Child’s play tonic for de­men­tia suf­fer­ers

Scottish Daily Mail - - Little John - By Kate Foster Scot­tish Health Ed­i­tor

SPEND­ING time with nurs­ery age chil­dren sig­nif­i­cantly im­proves the mood and well­be­ing of adults with de­men­tia, say re­searchers.

Shared ac­tiv­i­ties such as art, gar­den­ing and mu­sic ses­sions were shown to have ben­e­fited both age groups dur­ing the pro­ject at Stirling Univer­sity.

The aca­demics now plan a ma­jor study to see if such an ap­proach can help tackle lone­li­ness in adults with de­men­tia.

Dur­ing six pi­lot ses­sions the chil­dren, aged be­tween two and five, and the adults car­ried out a range of shared ac­tiv­i­ties. The re­search team watched how the dif­fer­ent age groups in­ter­acted dur­ing ac­tiv­i­ties which in­cluded singing songs to­gether and car­ry­ing out tasks such as pot­ting a plant.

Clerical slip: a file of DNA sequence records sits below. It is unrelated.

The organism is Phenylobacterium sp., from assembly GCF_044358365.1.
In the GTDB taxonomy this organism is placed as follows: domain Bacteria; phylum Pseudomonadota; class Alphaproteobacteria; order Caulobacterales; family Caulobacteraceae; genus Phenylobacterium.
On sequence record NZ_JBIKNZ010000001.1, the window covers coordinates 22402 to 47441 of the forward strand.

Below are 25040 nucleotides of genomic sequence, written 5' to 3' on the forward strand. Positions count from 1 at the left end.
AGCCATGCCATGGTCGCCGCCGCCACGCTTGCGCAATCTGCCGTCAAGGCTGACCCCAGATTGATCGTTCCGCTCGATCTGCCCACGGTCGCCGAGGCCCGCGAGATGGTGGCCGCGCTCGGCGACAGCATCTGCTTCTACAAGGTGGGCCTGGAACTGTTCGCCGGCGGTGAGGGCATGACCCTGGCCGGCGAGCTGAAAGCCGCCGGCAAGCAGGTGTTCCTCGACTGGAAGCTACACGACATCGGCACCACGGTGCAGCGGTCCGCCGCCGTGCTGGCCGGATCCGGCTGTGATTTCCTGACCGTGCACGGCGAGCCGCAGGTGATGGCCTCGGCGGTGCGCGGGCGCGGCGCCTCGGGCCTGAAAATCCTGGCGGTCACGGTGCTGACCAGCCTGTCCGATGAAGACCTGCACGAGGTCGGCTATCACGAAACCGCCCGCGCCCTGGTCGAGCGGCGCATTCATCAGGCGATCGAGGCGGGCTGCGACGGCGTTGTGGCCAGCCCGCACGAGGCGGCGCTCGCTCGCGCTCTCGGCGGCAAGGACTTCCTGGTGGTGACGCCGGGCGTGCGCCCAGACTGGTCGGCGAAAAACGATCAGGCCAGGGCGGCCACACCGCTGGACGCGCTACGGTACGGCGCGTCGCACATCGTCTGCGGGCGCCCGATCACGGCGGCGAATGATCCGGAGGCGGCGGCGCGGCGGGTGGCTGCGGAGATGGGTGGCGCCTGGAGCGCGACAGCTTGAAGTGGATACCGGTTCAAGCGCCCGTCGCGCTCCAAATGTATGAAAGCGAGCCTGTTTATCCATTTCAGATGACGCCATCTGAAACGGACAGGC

Early results sug­gested that the mood and well­be­ing of the adults and the chil­dren im­proved af­ter the ses­sions.

The study leader, Stirling Univer­sity psy­chol­ogy lec­turer Dr Line Caes, said: ‘We found the ses­sions were en­joy­able to both the adults liv­ing with de­men­tia and the young chil­dren, with the gar­den­ing ses­sion prov­ing the most pop­u­lar.’

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